Kernel Updates

To update the kernel you need to download

You need the kernel source because the Nvidia driver package will try and build itself for your kernel after you update the kernel. If you installed to kernel source originally (as suggested above) then the RedHat update service will offer to update the kernel source when it updates the kernel.

Detailed steps are:-

  1. Download new kernel rpm

  2. Download the source for the new kernel

  3. Download ntfs support for this kernel

  4. Make sure the NVIDIA install...run file is available

  5. Make sure the notebook will boot from floppy first and BootITNG boot disk is available

  6. Un-install ntfs support
           rpm -e kernel-ntfs

  7. Install new kernel
           rpm -ihv kernel-.....rpm

  8. Install new kernel's sournce
           rpm -ihv kernel-source.....rpm

  9. Run lilo to update boot
    You should see your existing kernel and the new one. The existing kernel should be the default (*)

  10. Reboot with floppy drive attached and BootITNG boot disk in (lilo overwrites the MBR for some reason so you need to re-install BootIt).

  11. Go to Maintainence and delete EMRB boot partition (Only clear it)

  12. Resume and Re-install BootITNG, When prompted choose ONLY 4 Partitions and let BootITNG choose the partition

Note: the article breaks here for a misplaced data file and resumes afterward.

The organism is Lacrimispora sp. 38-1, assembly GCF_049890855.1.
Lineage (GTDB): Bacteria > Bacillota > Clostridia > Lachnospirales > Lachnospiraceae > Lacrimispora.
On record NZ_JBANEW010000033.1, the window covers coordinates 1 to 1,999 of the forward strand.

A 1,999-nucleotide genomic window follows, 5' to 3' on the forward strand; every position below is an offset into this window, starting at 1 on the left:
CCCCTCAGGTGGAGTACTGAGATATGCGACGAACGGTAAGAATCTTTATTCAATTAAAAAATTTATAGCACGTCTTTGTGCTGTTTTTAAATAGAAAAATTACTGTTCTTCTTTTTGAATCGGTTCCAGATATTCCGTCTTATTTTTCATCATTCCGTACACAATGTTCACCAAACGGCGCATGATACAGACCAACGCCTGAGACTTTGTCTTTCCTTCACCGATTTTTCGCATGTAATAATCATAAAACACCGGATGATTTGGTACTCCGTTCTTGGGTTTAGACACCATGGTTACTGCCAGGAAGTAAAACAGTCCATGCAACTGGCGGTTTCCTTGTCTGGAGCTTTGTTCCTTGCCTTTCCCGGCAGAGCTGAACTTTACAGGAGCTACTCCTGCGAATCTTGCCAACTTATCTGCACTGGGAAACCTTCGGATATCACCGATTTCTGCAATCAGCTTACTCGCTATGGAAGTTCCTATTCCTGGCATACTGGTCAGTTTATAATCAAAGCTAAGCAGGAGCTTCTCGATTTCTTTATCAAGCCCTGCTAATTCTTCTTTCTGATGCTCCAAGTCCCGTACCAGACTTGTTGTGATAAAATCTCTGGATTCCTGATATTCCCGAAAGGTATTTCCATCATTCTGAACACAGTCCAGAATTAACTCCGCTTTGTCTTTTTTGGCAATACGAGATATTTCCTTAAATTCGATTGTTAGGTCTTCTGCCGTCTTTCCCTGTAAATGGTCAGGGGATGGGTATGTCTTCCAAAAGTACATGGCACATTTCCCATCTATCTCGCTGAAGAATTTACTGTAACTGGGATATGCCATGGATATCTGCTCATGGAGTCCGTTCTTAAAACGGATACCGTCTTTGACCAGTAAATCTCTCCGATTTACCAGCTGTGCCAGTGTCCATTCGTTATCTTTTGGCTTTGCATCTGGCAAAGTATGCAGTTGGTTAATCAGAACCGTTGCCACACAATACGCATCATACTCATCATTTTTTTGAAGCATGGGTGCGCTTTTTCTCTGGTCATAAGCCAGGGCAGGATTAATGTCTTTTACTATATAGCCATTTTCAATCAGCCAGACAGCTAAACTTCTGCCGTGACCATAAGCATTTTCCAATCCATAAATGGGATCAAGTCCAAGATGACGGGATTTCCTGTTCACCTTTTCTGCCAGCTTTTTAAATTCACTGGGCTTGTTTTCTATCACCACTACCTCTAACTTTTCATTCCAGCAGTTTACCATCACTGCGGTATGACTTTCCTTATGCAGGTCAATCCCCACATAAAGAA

13. Remove Floppy drive and reboot. At RedHat screen choose new kernel (quickly use the down arrow to choose the new kernel from the list)

  14. When X11 says it cannot start answer NO to all questions to get back to the login prompt and log in as root

  15. Run the NVIDIA install
           sh ./NVIDIA-.....run
    This should build and install a new screen driver.

  16. Install the new ntfs support
           rpm -ivh kernel-ntfs....rpm

  17. Check it with
           /sbin/modprobe ntfs

  18. Reboot and choose new kernel again to check everything works

  19. Edit /etc/lilo.conf to make the new kernel the default (change the default= line to the label of the new kernel)
    Leave the old kernel available in case you need to go back.

  20. Final reboot